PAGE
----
The Woman Warrior by Maxine Hong Kingston Essay

1208 Words5 Pages
In the novel The Woman Warrior Maxine Hong Kingston uses ghosts to represent a battle between American and Chinese cultures. The two cultures have different views of what a ghost is. The Chinese believe the ghost spirits may be of people dead or alive. Chinese culture recognizes foreigners and unfamiliar people as ghosts because, like American ghosts, they are mysterious creatures of the unknown. Americans view ghosts as spirits of the dead that either help or haunt people. American ghosts may or may not be real. There spirits are there but physical appearance is a mystery. Chinese culture has many interpretations ghosts. One way they are seen as is people who have disgraced their family or country. An example of this in the…show more content…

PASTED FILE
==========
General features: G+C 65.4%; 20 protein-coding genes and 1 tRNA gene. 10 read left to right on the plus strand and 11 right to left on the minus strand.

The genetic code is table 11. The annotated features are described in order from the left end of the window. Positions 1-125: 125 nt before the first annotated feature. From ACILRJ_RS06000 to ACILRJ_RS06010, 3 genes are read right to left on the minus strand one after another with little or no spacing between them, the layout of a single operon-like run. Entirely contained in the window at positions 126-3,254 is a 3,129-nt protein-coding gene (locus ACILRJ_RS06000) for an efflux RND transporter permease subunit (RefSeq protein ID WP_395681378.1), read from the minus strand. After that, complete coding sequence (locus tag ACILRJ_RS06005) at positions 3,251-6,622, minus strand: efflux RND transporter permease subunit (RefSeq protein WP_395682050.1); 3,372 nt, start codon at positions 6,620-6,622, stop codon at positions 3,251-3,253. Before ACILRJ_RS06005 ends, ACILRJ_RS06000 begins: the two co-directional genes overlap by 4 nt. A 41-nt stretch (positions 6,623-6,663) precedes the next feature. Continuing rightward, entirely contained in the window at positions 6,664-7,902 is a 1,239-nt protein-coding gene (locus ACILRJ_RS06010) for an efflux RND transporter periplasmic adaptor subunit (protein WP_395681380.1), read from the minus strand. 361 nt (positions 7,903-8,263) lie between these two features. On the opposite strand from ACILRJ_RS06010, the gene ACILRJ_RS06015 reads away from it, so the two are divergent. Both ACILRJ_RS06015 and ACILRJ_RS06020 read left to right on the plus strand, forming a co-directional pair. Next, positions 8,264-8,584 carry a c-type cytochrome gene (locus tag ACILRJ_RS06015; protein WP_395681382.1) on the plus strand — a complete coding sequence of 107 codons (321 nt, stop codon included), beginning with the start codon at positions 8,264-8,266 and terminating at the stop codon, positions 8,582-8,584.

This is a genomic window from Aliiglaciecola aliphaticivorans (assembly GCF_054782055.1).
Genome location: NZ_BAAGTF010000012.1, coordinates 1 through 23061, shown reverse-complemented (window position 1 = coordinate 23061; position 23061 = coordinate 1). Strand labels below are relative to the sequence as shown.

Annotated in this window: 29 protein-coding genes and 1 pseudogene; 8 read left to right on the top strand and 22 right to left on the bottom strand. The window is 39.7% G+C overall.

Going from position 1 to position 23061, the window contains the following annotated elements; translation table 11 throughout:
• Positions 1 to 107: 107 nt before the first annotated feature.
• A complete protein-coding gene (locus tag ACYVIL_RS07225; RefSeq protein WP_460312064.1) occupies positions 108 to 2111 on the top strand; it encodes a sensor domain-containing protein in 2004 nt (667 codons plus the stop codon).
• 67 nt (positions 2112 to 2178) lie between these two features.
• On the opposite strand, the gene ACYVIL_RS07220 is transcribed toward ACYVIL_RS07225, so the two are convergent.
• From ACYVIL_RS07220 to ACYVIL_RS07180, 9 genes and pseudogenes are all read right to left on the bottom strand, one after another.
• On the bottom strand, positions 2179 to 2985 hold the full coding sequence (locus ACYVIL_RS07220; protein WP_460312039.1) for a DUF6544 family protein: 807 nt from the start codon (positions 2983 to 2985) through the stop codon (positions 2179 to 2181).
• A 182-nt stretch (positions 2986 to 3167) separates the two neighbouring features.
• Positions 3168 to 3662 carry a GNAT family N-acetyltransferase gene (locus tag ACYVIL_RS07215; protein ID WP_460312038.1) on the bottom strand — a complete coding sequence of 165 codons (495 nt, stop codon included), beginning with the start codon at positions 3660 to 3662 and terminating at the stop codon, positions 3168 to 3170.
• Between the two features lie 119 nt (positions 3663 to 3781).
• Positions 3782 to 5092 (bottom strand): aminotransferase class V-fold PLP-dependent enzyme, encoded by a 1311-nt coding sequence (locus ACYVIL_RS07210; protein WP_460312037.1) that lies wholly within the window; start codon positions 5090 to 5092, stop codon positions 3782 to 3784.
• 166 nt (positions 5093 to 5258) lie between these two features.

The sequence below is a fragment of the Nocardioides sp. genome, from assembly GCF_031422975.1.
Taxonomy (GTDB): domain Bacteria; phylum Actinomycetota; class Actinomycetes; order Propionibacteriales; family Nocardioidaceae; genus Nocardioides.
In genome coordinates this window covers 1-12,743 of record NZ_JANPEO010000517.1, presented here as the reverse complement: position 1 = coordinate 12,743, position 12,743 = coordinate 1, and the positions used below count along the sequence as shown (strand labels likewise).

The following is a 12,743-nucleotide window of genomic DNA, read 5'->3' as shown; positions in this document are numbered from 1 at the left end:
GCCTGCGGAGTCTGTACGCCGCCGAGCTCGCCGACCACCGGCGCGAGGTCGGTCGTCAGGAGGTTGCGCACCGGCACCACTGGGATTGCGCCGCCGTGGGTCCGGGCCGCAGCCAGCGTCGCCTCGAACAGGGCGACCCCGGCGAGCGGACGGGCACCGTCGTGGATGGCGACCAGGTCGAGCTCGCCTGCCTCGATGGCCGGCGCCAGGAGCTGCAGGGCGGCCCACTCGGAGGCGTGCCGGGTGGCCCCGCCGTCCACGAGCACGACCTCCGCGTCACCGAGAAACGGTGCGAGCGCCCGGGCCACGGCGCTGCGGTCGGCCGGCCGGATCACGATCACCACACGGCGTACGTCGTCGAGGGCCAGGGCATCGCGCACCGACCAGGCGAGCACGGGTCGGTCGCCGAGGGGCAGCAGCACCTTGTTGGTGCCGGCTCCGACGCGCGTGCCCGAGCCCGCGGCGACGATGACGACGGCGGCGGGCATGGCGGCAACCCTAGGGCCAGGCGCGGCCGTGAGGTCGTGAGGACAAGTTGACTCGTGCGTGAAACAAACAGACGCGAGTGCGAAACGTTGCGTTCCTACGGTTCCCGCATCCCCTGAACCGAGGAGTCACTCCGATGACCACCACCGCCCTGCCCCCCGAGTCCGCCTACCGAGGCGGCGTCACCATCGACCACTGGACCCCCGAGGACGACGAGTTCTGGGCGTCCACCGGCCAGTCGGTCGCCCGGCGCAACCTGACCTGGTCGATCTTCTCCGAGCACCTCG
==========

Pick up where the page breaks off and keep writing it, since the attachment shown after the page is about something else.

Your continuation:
This quote shows how the Chinese viewed Americans as ghosts. This quote shows how even the husband, a Chinese man, could look like a ghost. Once he was Americanized he easily blended in with all of the other Americans. The people look unfamiliar and are mysterious and have an unknown culture. In the poem "Hunger", written by Lee Samantha Chang, the author shows how lost the Chinese characters feel in an American setting. Min, a Chinese woman who is stuck in the alien setting of America, tells one of her experiences: "Now I sat alone, I was overtaken by fear. I longed to be back home in Brooklyn, curled up in Tian's big chair, with a Chinese story book in my hand." (Hunger) Min was anxious because she was in a new environment and was surrounded by what Kingston would call ghosts. "And you—and eye not an I—/are walking through it."(Moon and Outgrass lines 6-7) In this line from the poem, Moon and Outgrass shows how the Chinese were viewed by the American "ghosts". As part of her culture, Maxine's mother tells her stories about ghosts giving her false impressions like when she was telling Maxine, "Once upon a time the world was so thick with ghosts, I could hardly breathe; I could hardly walk, limping my way around the White Ghosts and their cars. There were Black Ghosts too, but they were open eyed and full of laughter, more distinct than White Ghosts."(Kingston 97) Leaving Maxine baffled as to whether
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